So, what if I want to change this user name? If you type userName, and if you say this is not James right now, this is "Lars". If you hit 'shift + enter' rather than hitting the 'play' button, it will automatically run these codes for you. You can do 'shift + enter' when you type something, like you can say print user name and you can say print(userName) here as well, and not users show name user name as you can see if I type user I can hit 'tab' or I can just double click on whatever I want to choose. And now if I do 'play' or 'shift + enter' it will play it for me. For example, as you can see for the first time this run user name print user name and it just gave me James. And for the second time it gave me Lars because I changed the user name in here. And this tells us something, these codes are actually run with order, right? They're running with chronology. So, it is running, the first command then the second command, then the third command and the fourth command and the fifth command. And because of that, first I have seen the James as a log, as a print output, and then I changed this James, then I saw Lars. 

So, for example, if I go to the top and if I want to change the user name, I cannot do that because the user name won't be even defined in here. So, if you could 'play' button over here it will give you an error. It will say this is an unresolved identifier, because why? Because I have initialized, I have defined this in the 10th row, in the 10th line. User name isn't even defined in the eighth line. So, once you define this with var keyword, then you can change it, you can play it, you can do whatever you want to do with it. And this is for variables, we are we also have constants, and we use let keyword for that. So, it means that we're going to define this value, and we're not going to change it afterwards. So, for example, let's say that let userAge = 50 now I can reach the user age when I type user age, but I cannot do this, I cannot say user age is now 30 because I have defined this as a constant. As you can see, this is unresolved because I have misspelled it as you can see I have to run A with capitalized A.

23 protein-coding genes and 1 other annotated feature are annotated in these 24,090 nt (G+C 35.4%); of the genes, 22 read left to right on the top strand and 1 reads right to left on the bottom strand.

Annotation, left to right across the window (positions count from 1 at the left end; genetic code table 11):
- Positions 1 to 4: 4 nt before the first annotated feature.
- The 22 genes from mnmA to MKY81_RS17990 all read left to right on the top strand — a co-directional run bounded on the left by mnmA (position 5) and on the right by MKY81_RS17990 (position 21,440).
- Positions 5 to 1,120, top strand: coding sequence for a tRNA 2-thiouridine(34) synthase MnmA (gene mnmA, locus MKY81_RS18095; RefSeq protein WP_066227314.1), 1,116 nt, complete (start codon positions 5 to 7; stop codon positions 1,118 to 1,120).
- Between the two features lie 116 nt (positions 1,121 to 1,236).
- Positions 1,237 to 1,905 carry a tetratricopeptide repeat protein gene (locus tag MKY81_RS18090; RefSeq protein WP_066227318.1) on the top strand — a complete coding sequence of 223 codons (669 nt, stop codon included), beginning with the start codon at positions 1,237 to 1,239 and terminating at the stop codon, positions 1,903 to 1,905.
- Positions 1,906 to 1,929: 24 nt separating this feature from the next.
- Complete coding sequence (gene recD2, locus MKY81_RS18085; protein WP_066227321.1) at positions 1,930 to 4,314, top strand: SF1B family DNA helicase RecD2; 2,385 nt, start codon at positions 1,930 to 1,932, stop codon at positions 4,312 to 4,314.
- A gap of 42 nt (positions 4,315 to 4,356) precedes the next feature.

As you can see it says that you cannot assign this value because 'userAge' is a 'let' constant. So, this is not a variable anymore. This is a constant. So, we have to create the variables with the var keyword if we want to change them afterwards, and we want to create variables or constants with let keywords if we don't want to change them afterwards. So, why do we need constants? For example, if we are going to use something like pi number in our app, we won't change it forever. Right? So, pi is constant like 3.14 and it doesn't make any sense to define this variable with the var keyword. So, we need a 'let' here. So, we multiply 10 * 5 before, can we multiply userAge * pi. In fact, we cannot do that because they are not even the same type. 

So, here comes a new concept. So, there is something called 'type'. And as you can see one is 'int' integer, and another one is 'Double'. So, we're going to learn what those mean in the next lecture, don't worry. But for right now know that variables are not the same. So, we have texts, strings like James or Hetfield or Lars, and we have Doubles or Integers. So, if you put that over here in the userAge value then it will compile and it will just do the multiplication for you and show the results. As you can see, now they are the same type. So, now maybe you understood that numbers with decimals and numbers without decimals are not the same type, and that's correct. So, we're going to stop here, and within the next lecture, we're going to discuss what are some different kinds of labels that we can operate with in Swift.

 

About the Author
Students
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Courses
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Learning Paths
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Atil is an instructor at Bogazici University, where he graduated back in 2010. He is also co-founder of Academy Club, which provides training, and Pera Games, which operates in the mobile gaming industry.